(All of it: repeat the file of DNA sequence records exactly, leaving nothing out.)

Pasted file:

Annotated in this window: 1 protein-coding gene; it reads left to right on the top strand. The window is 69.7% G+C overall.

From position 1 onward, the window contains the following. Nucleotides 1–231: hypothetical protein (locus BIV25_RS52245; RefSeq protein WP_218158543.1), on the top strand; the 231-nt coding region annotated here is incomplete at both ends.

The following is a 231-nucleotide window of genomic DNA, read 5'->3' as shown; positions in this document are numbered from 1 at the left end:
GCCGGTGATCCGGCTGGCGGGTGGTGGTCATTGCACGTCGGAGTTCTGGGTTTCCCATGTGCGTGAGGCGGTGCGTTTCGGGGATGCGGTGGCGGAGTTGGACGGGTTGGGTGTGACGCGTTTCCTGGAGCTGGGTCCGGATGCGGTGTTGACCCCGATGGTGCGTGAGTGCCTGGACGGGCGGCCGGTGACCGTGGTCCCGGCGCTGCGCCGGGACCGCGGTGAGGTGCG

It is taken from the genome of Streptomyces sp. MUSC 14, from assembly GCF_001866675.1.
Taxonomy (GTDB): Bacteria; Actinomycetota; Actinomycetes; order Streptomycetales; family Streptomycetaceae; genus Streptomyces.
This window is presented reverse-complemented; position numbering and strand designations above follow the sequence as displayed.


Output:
Annotated in this window: 1 protein-coding gene; it reads left to right on the top strand. The window is 69.7% G+C overall.

From position 1 onward, the window contains the following. Nucleotides 1–231: hypothetical protein (locus BIV25_RS52245; RefSeq protein WP_218158543.1), on the top strand; the 231-nt coding region annotated here is incomplete at both ends.

The following is a 231-nucleotide window of genomic DNA, read 5'->3' as shown; positions in this document are numbered from 1 at the left end:
GCCGGTGATCCGGCTGGCGGGTGGTGGTCATTGCACGTCGGAGTTCTGGGTTTCCCATGTGCGTGAGGCGGTGCGTTTCGGGGATGCGGTGGCGGAGTTGGACGGGTTGGGTGTGACGCGTTTCCTGGAGCTGGGTCCGGATGCGGTGTTGACCCCGATGGTGCGTGAGTGCCTGGACGGGCGGCCGGTGACCGTGGTCCCGGCGCTGCGCCGGGACCGCGGTGAGGTGCG

It is taken from the genome of Streptomyces sp. MUSC 14, from assembly GCF_001866675.1.
Taxonomy (GTDB): Bacteria; Actinomycetota; Actinomycetes; order Streptomycetales; family Streptomycetaceae; genus Streptomyces.
This window is presented reverse-complemented; position numbering and strand designations above follow the sequence as displayed.